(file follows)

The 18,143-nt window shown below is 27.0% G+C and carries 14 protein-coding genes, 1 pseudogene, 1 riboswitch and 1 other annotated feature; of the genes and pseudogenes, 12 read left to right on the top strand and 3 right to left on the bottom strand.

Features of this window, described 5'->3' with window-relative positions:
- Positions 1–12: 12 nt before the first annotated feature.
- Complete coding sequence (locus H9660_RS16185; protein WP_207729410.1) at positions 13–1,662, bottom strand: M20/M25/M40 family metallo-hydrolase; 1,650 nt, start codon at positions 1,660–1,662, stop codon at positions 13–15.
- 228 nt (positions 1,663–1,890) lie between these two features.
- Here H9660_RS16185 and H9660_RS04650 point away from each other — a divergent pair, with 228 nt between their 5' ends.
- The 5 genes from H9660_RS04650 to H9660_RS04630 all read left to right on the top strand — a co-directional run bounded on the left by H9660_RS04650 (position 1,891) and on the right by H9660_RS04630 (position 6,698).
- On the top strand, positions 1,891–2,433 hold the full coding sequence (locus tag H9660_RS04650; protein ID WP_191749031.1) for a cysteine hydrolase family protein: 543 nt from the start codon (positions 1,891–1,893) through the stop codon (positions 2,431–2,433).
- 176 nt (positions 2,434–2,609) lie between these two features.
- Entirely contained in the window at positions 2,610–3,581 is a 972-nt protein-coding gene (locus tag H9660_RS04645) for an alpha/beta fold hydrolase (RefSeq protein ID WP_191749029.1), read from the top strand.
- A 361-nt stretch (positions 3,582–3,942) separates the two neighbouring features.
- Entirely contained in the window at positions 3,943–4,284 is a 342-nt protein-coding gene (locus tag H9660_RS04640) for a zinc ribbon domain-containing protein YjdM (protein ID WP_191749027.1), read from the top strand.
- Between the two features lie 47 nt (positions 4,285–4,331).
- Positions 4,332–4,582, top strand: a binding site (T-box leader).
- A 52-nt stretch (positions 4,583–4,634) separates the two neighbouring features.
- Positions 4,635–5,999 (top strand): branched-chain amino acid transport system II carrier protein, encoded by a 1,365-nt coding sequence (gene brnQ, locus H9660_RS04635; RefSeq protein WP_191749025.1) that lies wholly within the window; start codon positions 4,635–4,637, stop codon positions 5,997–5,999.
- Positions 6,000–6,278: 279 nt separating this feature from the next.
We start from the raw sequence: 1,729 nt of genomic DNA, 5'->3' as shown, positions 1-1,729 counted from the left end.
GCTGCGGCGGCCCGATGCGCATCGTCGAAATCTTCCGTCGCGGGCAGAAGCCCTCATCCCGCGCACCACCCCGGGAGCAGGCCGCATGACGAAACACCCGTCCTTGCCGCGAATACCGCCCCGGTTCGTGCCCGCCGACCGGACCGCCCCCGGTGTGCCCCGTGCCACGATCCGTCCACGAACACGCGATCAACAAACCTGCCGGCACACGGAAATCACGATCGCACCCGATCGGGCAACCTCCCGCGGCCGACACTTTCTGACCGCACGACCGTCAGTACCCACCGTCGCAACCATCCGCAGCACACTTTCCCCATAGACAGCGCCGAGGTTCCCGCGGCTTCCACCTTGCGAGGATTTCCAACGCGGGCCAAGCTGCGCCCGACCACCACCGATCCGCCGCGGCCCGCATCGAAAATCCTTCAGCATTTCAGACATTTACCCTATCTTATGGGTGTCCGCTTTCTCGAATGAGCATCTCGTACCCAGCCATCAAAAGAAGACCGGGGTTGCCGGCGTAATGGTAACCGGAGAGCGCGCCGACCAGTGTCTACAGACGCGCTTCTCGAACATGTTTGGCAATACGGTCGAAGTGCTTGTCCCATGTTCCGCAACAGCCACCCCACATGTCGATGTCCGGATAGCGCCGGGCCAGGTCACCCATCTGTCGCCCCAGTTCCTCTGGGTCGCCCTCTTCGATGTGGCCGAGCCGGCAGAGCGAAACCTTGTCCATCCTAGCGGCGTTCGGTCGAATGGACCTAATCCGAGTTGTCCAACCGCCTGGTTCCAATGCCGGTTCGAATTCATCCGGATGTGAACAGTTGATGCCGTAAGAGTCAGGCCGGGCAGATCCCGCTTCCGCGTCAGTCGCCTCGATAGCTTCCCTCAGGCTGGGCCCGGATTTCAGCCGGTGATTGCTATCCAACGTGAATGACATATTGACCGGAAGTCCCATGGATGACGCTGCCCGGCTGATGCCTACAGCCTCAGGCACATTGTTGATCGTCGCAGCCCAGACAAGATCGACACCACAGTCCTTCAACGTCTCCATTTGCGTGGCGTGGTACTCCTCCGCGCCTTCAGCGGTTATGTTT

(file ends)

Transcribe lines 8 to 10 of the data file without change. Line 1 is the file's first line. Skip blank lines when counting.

- On the top strand, positions 1,891–2,433 hold the full coding sequence (locus tag H9660_RS04650; protein ID WP_191749031.1) for a cysteine hydrolase family protein: 543 nt from the start codon (positions 1,891–1,893) through the stop codon (positions 2,431–2,433).
- 176 nt (positions 2,434–2,609) lie between these two features.
- Entirely contained in the window at positions 2,610–3,581 is a 972-nt protein-coding gene (locus tag H9660_RS04645) for an alpha/beta fold hydrolase (RefSeq protein ID WP_191749029.1), read from the top strand.